My letter to the FCC

Federal Communications Commission
445 12th Street, SW
Washington D.C. 20554

Dear Chairman Wheeler and Commissioners:

This letter is written in response to your request for comments regarding proceeding 14-28.

I want a free and open Internet in the same context as our telephone system. By this I mean I want an infrastructure that is neutral as to sending and receiving parties and the content that they share. “Network neutrality” would be better framed as “non-discrimination” just as Verizon, for example, can’t privilege Verizon phone calls over T-Mobile’s or AT&T’s.

When a Verizon customer telephones an AT&T customer, the network treats the calls as though they were on the same network: call quality is not impaired when the incoming call is from a different network. And if I choose to use my phone to call 1-900 numbers, my telephone provider should have no say in that decision nor negatively impact my call quality.

This is how the Internet should work.

When I pay Frontier Communication for FiOS, Frontier should deliver all bits to my house that I seek out and do so without discrimination at the speed I’ve paid for service. If those bits are from Netflix they should be treated exactly the same as if they were from HBO or NBC or Apple or Amazon. They should not be choked or slowed down or interfered with in any way.

Our experience is that Frontier does this even though they say that they do not. Our AppleTV  is hooked directly (via ethernet) to our Frontier regular router. It is not unusual for us to watch Netflix and discover that the video is painfully pixelated. When I switch to Netflix streamed wirelessly on my iPad, the pixelation disappears; so I use Apple’s mirroring technology to “throw” the video to my “TV” for viewing. Wifi, even at N speeds, should not trump a wired, ethernet connection.

This. Is. Wrong.

Moreover, Frontier should not be able to charge Apple or Amazon or Netflix for the privilege of sending video bits that I have paid for to my house. The content companies already pay their providers for the bandwidth that they use.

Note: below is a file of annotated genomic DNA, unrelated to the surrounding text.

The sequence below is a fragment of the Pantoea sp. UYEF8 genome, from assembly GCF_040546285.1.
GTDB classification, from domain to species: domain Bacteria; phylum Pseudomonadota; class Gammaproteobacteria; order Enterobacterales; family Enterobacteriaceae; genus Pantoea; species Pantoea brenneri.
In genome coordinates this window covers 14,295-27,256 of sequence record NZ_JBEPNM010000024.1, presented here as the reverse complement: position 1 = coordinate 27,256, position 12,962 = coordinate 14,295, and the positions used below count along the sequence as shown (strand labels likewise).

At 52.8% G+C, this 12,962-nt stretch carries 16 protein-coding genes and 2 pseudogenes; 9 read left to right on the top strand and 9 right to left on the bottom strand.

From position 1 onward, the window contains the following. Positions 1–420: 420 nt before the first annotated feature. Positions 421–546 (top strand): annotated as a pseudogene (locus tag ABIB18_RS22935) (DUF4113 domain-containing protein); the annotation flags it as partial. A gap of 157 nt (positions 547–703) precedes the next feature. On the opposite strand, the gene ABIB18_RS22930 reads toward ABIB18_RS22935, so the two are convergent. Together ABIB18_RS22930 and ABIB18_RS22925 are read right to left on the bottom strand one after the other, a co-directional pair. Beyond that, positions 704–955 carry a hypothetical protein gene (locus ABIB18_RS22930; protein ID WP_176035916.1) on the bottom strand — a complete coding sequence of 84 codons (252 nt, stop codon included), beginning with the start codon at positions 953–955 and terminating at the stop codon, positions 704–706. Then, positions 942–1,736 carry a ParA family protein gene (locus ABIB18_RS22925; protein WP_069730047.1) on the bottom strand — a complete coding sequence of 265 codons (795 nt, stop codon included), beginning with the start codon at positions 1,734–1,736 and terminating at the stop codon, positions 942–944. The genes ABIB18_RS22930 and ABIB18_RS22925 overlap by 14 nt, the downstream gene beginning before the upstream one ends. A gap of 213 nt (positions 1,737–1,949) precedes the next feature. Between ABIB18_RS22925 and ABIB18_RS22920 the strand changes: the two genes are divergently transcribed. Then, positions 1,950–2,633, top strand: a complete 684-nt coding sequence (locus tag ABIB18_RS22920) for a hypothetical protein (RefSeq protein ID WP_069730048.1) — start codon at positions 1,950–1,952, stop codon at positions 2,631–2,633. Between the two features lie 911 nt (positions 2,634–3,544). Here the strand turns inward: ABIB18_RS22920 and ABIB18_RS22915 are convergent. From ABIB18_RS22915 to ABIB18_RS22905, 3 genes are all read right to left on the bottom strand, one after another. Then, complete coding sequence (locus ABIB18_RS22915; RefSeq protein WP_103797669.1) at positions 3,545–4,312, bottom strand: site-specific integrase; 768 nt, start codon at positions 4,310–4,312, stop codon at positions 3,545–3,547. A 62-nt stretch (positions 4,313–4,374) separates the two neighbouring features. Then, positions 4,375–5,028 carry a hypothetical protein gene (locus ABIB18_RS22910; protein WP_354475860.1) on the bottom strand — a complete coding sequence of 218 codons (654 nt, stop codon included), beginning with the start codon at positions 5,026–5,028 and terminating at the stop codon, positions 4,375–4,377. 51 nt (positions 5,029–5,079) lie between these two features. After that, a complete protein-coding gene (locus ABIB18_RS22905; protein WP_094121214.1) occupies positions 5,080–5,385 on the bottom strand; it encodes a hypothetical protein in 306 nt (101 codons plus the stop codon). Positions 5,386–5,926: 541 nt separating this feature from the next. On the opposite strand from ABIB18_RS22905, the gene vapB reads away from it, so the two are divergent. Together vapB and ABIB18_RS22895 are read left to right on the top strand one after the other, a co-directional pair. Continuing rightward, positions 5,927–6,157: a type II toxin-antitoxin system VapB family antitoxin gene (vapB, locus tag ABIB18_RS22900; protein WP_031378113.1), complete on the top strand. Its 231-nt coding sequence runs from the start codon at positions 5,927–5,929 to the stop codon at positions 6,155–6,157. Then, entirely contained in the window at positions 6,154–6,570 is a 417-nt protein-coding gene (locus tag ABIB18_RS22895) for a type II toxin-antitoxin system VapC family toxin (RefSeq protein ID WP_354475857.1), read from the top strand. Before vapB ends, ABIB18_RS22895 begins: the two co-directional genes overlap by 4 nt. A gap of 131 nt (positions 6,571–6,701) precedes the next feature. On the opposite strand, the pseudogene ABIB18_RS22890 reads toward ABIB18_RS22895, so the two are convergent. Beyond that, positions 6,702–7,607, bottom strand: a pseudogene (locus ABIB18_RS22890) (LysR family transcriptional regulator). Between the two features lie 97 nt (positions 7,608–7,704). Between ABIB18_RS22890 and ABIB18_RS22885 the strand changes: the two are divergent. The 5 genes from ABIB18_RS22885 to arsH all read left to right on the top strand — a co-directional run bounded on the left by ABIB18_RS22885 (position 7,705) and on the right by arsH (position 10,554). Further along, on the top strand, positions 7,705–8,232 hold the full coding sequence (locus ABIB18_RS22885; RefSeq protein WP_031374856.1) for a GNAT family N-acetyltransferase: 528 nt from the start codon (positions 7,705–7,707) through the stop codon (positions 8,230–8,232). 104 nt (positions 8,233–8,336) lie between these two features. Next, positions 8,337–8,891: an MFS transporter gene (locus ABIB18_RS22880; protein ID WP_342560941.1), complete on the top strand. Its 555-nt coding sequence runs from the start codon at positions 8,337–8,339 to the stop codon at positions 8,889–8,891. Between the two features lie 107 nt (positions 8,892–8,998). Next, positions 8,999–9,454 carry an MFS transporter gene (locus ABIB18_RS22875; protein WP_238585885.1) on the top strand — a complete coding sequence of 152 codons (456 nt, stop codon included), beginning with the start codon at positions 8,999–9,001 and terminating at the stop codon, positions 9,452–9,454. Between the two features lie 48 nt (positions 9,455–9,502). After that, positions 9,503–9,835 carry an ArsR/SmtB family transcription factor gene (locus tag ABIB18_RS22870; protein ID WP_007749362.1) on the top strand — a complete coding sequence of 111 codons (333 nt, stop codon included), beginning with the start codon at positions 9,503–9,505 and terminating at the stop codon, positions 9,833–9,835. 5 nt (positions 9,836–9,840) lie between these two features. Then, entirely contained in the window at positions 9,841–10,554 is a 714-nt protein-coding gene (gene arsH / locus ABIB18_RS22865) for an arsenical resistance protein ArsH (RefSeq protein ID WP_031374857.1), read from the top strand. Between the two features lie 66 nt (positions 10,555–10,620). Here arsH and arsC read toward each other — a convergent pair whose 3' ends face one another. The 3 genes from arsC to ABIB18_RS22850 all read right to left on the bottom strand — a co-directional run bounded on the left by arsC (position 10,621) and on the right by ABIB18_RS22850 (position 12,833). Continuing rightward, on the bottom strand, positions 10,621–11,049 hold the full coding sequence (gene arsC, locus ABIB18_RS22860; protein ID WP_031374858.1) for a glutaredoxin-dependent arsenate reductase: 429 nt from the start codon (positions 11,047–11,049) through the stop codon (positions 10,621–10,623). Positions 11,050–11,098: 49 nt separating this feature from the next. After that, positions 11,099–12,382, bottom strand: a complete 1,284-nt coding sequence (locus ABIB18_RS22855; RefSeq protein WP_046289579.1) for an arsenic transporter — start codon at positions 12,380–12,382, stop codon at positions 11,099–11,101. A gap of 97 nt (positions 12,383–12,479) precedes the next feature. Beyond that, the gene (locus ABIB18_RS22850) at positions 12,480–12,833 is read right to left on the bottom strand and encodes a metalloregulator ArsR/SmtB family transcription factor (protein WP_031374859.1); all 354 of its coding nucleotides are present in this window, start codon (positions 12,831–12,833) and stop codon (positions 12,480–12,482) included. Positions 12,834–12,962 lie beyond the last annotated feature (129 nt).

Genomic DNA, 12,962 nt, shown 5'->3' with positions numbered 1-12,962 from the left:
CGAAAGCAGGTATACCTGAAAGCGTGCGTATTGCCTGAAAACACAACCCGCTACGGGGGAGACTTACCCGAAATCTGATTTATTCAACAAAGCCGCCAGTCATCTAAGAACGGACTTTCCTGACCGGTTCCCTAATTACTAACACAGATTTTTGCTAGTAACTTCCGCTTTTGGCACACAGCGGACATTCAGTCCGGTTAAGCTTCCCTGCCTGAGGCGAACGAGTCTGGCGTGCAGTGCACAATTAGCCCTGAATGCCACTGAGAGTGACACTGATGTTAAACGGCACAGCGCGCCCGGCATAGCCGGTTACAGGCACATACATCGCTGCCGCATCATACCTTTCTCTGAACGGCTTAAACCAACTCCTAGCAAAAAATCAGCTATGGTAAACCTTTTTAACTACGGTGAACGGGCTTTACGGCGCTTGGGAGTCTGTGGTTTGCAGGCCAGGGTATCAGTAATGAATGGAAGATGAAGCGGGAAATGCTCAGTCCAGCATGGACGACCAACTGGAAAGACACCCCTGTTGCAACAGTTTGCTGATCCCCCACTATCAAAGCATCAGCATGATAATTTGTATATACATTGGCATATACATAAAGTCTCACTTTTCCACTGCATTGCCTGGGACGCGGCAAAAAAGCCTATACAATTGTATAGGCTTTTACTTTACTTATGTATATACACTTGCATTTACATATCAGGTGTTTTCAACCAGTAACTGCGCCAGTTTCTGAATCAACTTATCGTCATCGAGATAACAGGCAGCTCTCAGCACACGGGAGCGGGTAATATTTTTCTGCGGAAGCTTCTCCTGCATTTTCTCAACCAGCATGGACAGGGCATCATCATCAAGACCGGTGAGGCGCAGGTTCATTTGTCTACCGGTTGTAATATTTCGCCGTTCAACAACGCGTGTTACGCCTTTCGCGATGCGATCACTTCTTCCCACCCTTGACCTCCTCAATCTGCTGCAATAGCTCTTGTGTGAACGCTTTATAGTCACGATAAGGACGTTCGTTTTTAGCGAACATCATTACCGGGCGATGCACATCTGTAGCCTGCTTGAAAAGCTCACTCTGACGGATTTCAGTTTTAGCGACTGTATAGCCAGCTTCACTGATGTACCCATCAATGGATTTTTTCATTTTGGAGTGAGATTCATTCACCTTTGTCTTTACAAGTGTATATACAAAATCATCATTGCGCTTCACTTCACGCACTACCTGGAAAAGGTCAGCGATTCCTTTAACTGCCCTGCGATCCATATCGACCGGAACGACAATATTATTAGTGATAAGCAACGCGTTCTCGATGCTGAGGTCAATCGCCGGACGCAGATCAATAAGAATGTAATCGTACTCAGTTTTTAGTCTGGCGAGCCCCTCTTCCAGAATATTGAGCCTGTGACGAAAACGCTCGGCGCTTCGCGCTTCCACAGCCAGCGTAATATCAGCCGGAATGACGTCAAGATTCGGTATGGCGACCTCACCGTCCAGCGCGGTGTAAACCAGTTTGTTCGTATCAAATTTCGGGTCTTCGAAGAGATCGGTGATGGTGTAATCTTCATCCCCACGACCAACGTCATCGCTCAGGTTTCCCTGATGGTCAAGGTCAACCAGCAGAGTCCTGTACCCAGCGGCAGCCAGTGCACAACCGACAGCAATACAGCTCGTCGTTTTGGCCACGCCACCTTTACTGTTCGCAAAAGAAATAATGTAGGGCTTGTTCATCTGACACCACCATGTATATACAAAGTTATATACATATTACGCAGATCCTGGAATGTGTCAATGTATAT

Telephone companies are regulated like common carriers. We need all infrastructure owners (cable, fiber, copper) to be considered common carriers. This would mean that they would have to lease their infrastructure to other organizations, and they would not be able discriminate based on the origin of a bit.

It would be helpful if the companies controlling the pipes into our homes weren’t also creating content that competes with other content providers. Why might Comcast want to degrade Netflix streaming? Because it competes with Comcast cable. This principle of fairness and equal access explains why 20th century regulators broke up Boeing and United Airlines, as well as why the U.S. Supreme Court made Paramount Pictures (et al) unbundle movie rentals and divest their movie theaters.

We have to separate content (the bits that represent text, photos, sound, moving pictures) from the delivery channel. That’s in part because we (society) can’t afford to have competing infrastructure: multiple “cable” or “fiber” wires on each-and-every neighborhood street. That sort of competition is economically inefficient: infrastructure is characterized by very high fixed costs and relatively low marginal costs (the cost of attaching the line to one-more-house).

And we have very next to no competition in broadband service. For example, Comcast is the dominant provider of “broadband” in 17 of our 20 largest metropolitan areas.

At my prior home in Bellevue, the choices are two:
Comcast – up to 25 MbPS, $40/month
CenturyLink – up to 7 MbPS, $30/month

At my current home in Lynnwood, the choices are two:
Comcast – up to 25 MbPS, $40/month
Frontier FiOS – up to 15 MbPS, $30/month

A duopoly does not competition make.

Consequently, the U.S. does not rank in the top 10 countries in the world based on average Internet connection speed (Akamai data from first quarter 2014).

If infrastructure ownership were decoupled from service, both should improve. As it stands, Americans pay more for less when it comes to Internet access and cellphone data plans than people in Europe and Japan. This situation will not change without government intervention.

The Internet is one of the most powerful communication tools that man has created. It brings information to the fingertips of those isolated from mammoth libraries. Do we really want that power to inform, educate and entertain go to the highest bidder?






By Kathy E. Gill

Digital evangelist, speaker, writer, educator. Transplanted Southerner; teach newbies to ride motorcycles! @kegill

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